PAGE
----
You need to transform your processes. You need to integrate your processes. Becoming agile is all about various aspects of integration. It's, of course, data and system integration, but it's also integrating processes and integrating accountabilities.
Roddy: The word agility is a very simple term. If I'm going to go and box, I need to be fit. I need to be agile. If the first thing you do is punch me on the nose and I fall on the ground, if I'm resilient, I'm going to get up and fight back. That's the challenge that we've seen in the pandemic is that companies weren't necessarily agile fit.
They're still staggering around, trying to recover. I've got a lot of people who are in the supply side of the supply chain with PPEs. Many of them have worked across many industries, and they keep telling me, "Oh, my gosh. Healthcare is so behind in terms of the way they manage." It's because they've always had the insurance policy of inventory to be able to bank on.
You don't have to be smart in the supply chain. If you've got tons of inventory lying around, then you can always resort to using excess inventory. It's a very important perspective. Again, one of the other points that you and I discussed in some exchanges before this was, Jeff Bezos talks about limiting options in the Amazon supply chain.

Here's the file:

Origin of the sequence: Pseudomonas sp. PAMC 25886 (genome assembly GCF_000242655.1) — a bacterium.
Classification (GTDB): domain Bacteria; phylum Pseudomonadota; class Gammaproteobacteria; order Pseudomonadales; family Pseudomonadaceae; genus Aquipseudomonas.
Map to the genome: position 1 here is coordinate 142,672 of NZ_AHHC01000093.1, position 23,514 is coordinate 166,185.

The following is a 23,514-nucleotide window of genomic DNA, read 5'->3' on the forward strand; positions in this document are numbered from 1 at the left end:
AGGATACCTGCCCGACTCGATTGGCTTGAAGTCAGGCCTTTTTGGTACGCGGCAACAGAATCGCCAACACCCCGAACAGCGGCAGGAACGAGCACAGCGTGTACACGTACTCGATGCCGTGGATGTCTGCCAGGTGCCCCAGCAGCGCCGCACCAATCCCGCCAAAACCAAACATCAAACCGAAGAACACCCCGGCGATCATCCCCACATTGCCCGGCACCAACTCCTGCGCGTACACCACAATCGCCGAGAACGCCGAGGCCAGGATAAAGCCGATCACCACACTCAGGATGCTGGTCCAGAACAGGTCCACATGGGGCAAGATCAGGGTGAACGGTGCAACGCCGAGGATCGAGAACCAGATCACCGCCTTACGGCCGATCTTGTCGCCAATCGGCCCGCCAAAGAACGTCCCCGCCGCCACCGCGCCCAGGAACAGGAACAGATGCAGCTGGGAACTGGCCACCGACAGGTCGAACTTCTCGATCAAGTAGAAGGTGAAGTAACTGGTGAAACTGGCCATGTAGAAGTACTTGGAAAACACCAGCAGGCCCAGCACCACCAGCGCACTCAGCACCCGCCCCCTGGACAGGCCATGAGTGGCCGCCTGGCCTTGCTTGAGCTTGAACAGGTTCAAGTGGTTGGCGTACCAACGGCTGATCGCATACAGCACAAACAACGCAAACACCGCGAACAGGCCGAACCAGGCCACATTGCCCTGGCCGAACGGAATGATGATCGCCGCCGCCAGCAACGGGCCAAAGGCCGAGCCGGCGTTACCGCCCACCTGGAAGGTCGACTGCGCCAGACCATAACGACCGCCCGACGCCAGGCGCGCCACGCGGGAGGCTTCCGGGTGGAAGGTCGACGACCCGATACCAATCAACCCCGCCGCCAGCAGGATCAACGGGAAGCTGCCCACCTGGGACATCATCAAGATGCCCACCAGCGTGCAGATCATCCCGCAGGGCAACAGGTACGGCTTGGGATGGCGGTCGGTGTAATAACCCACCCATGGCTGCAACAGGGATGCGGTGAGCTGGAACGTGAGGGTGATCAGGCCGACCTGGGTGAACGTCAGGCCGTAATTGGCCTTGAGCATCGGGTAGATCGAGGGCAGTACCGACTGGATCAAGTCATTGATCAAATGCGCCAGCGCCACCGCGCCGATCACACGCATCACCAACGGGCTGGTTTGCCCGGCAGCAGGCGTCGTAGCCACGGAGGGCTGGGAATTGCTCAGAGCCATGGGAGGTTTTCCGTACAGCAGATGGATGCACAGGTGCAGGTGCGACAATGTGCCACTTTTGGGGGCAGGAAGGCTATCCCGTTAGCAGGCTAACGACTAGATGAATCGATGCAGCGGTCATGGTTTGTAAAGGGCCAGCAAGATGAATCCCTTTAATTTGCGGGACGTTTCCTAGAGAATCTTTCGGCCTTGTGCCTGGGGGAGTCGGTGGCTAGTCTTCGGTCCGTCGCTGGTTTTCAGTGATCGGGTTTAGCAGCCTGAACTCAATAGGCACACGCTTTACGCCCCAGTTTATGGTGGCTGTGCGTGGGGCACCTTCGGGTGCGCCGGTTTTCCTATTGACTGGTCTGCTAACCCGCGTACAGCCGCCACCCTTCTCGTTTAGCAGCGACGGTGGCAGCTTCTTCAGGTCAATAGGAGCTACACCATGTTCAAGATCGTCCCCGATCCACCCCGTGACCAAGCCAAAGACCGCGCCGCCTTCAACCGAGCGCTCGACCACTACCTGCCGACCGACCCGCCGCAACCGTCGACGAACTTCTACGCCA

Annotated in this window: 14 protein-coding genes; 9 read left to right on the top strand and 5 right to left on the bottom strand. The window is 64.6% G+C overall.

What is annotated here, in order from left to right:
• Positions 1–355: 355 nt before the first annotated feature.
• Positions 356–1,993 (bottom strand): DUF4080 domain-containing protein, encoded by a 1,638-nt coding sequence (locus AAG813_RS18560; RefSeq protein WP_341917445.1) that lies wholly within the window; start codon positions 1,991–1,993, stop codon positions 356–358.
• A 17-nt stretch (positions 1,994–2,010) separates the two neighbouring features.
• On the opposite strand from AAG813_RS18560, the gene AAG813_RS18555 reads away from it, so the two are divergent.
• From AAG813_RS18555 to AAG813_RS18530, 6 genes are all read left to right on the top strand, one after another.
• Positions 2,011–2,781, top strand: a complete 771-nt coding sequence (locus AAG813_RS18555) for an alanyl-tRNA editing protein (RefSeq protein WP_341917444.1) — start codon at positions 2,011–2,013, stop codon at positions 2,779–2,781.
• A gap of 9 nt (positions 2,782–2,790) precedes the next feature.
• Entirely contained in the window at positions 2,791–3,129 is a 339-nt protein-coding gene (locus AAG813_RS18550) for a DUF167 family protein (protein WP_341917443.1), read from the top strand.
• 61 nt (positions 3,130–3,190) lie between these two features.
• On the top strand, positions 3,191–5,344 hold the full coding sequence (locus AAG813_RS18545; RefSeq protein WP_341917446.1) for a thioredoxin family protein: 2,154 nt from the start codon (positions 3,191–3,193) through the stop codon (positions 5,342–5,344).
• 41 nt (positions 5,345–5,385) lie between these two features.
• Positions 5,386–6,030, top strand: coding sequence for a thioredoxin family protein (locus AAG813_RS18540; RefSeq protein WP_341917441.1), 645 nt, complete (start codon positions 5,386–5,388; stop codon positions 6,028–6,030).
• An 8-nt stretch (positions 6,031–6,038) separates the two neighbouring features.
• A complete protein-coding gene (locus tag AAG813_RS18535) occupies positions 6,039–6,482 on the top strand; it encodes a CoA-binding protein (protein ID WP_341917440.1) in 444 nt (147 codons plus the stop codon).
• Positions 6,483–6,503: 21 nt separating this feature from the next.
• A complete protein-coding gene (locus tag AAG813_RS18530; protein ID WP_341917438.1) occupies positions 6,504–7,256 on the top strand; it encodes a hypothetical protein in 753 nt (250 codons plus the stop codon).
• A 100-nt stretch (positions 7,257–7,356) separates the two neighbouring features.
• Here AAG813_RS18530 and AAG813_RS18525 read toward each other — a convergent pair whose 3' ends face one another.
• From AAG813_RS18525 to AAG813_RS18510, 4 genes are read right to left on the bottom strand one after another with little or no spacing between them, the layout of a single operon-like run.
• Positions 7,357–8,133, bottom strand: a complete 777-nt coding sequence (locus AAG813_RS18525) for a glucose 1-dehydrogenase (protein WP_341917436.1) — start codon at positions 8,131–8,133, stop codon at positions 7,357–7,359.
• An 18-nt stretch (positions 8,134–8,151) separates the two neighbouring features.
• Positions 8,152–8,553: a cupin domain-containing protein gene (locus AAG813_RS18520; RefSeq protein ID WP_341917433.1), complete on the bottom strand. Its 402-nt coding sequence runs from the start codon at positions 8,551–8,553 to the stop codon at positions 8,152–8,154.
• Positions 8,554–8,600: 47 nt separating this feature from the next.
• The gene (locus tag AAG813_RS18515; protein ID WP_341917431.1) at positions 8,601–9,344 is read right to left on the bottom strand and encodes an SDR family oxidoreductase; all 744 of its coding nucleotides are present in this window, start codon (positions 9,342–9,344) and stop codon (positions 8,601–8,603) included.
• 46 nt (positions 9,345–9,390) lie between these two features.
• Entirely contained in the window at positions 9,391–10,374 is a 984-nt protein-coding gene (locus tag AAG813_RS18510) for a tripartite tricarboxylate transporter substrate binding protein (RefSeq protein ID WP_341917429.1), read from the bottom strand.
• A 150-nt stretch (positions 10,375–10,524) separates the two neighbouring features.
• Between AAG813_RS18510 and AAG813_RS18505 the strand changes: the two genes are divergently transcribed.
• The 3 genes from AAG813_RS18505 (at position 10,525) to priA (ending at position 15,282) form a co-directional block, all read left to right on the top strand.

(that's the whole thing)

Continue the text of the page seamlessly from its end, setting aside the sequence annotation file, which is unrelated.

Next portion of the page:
You and I are both engineers. I can remember when I was an engineer, designing breweries. I thought I was doing the business a big favor by giving them multiple options to do anything they wanted in any manufacturing plant. Then they said, "No, no, no. We don't want that. That causes massive variability in operation."
Roddy: That was my answer. What Bezos and Amazon do is they limit those options. The more you limit those options to best practices you know that work, the more you can manage disruptions quickly. That is stuff you understand. We've been through this model of trying to add in flexibility because we think it's convenient.
Klaus: Many people mix up agility with the freedom to do everything and anything at any time, and this is not the case. Agility needs very stable processes. Agility needs standardized processes.
To be fair, process standardization, to work on integrated processes with end‑to‑end visibility and with the ability to interfere with processes end to end, is something that many corporations are still lacking.
It's not a matter of course that the internal processes from customer or market demand upstream to raw material and the other way around, the supply from raw material down to patient delivery, is an integrated process, where all information is available. There's still a lot of homework to do.
This is one aspect that I also like in the Agile Supply Chain Credo, which is emphasizing the fact that it's demand‑driven. Patient centricity starts with thinking in a demand‑driven manner, thinking outside in and not inside out. This is a very strong message that sits in the Agile Supply Chain Credo.